From Isolation to Fulfillment
I got drunk for the first time when I was 19. I loved it so much, I went back to the same place and got drunk again the very next night.
From then on, if I was drinking, I was drinking to get drunk. I never drank with dinner or just to be social. The idea of drinking without the object of getting drunk was -- and is -- as foreign to me as going to an airport, buying a ticket, and sitting on the concourse watching planes take off and land without ever boarding. I now know this is referred to as "the phenomenon of craving" which is not present in non-alcoholics.
A couple years later, I was introduced to marijuana, and I became a daily marijuana smoker. I also tried lots of other drugs -- various forms of cocaine, hallucinogens, cigarettes -- but I never used any of those on a regular basis. I did occasionally abuse prescription pain pills.
Although I was never a casual drinker, it took a long time for my drinking to become a problem. When I was in my early 30s, for reasons I don't understand, I became a daily drinker. Sometimes, I drank at bars and in social settings, but I began to drink at alone at home every night. It was in this time that I got a DUI.
My daily drinking began to take a toll. I was constantly hung over and my work suffered. My apartment became a pig pen and my self worth dwindled to nothing. I got thrown out of several bars, including one that required a trip to the ER. I fell backwards through a glass-top table. Most humiliatingly, I began to regularly urinate on myself when I passed out at night.
For me, the "bottom" came when I found myself drinking in the morning. It had been my habit to pass out in the living room every night, and when I came to, I would put whatever was left in my cup back into the fridge and go to bed. Eventually, however, I began to finish the drink when I came to -- early, like at 4 or 5 a.m. Then I began to pour another. When I found myself watching "Mr. Roger's Neighborhood" and drinking vodka and orange juice at daybreak, I knew my drinking was unsustainable.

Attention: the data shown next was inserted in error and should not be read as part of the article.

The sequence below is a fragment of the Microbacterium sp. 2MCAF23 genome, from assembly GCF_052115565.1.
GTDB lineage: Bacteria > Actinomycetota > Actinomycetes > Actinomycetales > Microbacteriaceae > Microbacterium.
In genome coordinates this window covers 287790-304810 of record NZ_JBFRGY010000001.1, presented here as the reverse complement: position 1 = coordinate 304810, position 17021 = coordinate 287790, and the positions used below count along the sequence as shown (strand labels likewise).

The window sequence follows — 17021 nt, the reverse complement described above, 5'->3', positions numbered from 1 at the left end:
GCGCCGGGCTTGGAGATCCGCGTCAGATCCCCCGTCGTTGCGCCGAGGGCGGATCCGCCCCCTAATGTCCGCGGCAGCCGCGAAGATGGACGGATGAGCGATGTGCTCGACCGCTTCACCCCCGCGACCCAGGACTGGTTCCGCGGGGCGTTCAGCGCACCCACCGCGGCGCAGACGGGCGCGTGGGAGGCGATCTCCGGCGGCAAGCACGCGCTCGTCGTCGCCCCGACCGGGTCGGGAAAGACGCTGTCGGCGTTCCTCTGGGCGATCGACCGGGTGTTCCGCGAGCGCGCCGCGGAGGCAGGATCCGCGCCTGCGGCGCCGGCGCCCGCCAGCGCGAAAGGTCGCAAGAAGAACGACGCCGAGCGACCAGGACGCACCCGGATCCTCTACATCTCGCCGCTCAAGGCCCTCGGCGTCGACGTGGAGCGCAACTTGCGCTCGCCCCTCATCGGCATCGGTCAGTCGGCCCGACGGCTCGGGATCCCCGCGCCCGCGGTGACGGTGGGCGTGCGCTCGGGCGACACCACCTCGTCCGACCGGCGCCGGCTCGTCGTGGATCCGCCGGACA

I wound up in rehab, and then in AA . I had been to AA a few times because of my DUI and one previous attempt to stop drinking, but this time my life had become so unmanageable I was willing to do what the my counselors at rehab and the other people in AA suggested -- go to meetings in a regular basis (daily to begin with), get a sponsor, read the Big Book of Alcoholics Anonymous, pray and not drink.
One day at a time, it has worked for me, now, for more than 4 1/2 years. I still go to meetings almost every day. I still have regular contact with my sponsor, and I help others in the program by sponsoring them. I have lots of friends who don't drink or use drugs (and i have some who do). I do not miss alcohol and drugs at all.
My life is more full and meaningful than ever before. Life is not perfect . In sobriety, I have suffered the deaths of a close friend and my mother. I have lost relationships. I have had all of the problems that everyone has and I have not drank or used drugs.
I was a daily-drinking, pass-out, pee-on-myself drunk. If I can get sober, anyone can.